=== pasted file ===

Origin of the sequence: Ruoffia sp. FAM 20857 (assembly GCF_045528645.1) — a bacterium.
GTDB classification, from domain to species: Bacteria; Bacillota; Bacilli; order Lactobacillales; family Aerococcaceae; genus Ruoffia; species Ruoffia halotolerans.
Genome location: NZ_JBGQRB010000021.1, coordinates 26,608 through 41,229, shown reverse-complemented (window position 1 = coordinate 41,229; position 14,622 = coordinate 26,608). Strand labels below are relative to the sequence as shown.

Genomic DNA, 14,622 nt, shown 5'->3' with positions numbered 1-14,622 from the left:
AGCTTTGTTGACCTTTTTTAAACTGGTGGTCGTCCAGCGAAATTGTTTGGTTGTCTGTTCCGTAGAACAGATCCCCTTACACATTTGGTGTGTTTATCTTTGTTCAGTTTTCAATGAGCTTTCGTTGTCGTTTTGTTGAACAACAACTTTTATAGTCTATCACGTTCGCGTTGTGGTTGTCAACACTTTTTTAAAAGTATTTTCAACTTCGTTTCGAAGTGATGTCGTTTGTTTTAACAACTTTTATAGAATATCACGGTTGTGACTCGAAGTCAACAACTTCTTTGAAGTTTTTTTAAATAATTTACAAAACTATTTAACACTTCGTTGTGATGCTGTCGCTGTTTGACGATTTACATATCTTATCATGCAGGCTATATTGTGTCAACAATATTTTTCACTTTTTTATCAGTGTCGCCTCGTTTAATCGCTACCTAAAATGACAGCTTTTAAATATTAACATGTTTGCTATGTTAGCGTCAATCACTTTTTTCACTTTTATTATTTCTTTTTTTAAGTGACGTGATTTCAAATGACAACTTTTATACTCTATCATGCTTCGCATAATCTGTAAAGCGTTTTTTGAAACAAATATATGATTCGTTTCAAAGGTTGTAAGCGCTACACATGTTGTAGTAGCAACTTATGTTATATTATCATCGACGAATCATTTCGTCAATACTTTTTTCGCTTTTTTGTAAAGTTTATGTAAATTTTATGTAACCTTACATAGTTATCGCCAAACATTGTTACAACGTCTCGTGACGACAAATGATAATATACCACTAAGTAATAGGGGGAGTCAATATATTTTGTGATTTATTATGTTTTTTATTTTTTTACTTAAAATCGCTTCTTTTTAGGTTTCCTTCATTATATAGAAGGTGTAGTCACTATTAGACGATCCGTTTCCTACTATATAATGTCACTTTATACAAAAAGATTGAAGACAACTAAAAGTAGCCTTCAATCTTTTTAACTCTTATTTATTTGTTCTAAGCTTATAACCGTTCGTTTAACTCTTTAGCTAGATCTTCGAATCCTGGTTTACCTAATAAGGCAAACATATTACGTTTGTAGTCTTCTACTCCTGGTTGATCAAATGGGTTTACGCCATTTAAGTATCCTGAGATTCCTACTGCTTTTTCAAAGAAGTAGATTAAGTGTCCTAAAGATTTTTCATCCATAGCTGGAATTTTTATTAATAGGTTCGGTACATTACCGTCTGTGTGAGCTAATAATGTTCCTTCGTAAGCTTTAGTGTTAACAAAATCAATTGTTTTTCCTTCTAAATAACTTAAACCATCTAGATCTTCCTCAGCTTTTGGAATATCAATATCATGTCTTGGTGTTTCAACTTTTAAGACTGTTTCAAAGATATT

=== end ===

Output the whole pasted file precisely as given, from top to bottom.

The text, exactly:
Origin of the sequence: Ruoffia sp. FAM 20857 (assembly GCF_045528645.1) — a bacterium.
GTDB classification, from domain to species: Bacteria; Bacillota; Bacilli; order Lactobacillales; family Aerococcaceae; genus Ruoffia; species Ruoffia halotolerans.
Genome location: NZ_JBGQRB010000021.1, coordinates 26,608 through 41,229, shown reverse-complemented (window position 1 = coordinate 41,229; position 14,622 = coordinate 26,608). Strand labels below are relative to the sequence as shown.

Genomic DNA, 14,622 nt, shown 5'->3' with positions numbered 1-14,622 from the left:
AGCTTTGTTGACCTTTTTTAAACTGGTGGTCGTCCAGCGAAATTGTTTGGTTGTCTGTTCCGTAGAACAGATCCCCTTACACATTTGGTGTGTTTATCTTTGTTCAGTTTTCAATGAGCTTTCGTTGTCGTTTTGTTGAACAACAACTTTTATAGTCTATCACGTTCGCGTTGTGGTTGTCAACACTTTTTTAAAAGTATTTTCAACTTCGTTTCGAAGTGATGTCGTTTGTTTTAACAACTTTTATAGAATATCACGGTTGTGACTCGAAGTCAACAACTTCTTTGAAGTTTTTTTAAATAATTTACAAAACTATTTAACACTTCGTTGTGATGCTGTCGCTGTTTGACGATTTACATATCTTATCATGCAGGCTATATTGTGTCAACAATATTTTTCACTTTTTTATCAGTGTCGCCTCGTTTAATCGCTACCTAAAATGACAGCTTTTAAATATTAACATGTTTGCTATGTTAGCGTCAATCACTTTTTTCACTTTTATTATTTCTTTTTTTAAGTGACGTGATTTCAAATGACAACTTTTATACTCTATCATGCTTCGCATAATCTGTAAAGCGTTTTTTGAAACAAATATATGATTCGTTTCAAAGGTTGTAAGCGCTACACATGTTGTAGTAGCAACTTATGTTATATTATCATCGACGAATCATTTCGTCAATACTTTTTTCGCTTTTTTGTAAAGTTTATGTAAATTTTATGTAACCTTACATAGTTATCGCCAAACATTGTTACAACGTCTCGTGACGACAAATGATAATATACCACTAAGTAATAGGGGGAGTCAATATATTTTGTGATTTATTATGTTTTTTATTTTTTTACTTAAAATCGCTTCTTTTTAGGTTTCCTTCATTATATAGAAGGTGTAGTCACTATTAGACGATCCGTTTCCTACTATATAATGTCACTTTATACAAAAAGATTGAAGACAACTAAAAGTAGCCTTCAATCTTTTTAACTCTTATTTATTTGTTCTAAGCTTATAACCGTTCGTTTAACTCTTTAGCTAGATCTTCGAATCCTGGTTTACCTAATAAGGCAAACATATTACGTTTGTAGTCTTCTACTCCTGGTTGATCAAATGGGTTTACGCCATTTAAGTATCCTGAGATTCCTACTGCTTTTTCAAAGAAGTAGATTAAGTGTCCTAAAGATTTTTCATCCATAGCTGGAATTTTTATTAATAGGTTCGGTACATTACCGTCTGTGTGAGCTAATAATGTTCCTTCGTAAGCTTTAGTGTTAACAAAATCAATTGTTTTTCCTTCTAAATAACTTAAACCATCTAGATCTTCCTCAGCTTTTGGAATATCAATATCATGTCTTGGTGTTTCAACTTTTAAGACTGTTTCAAAGATATT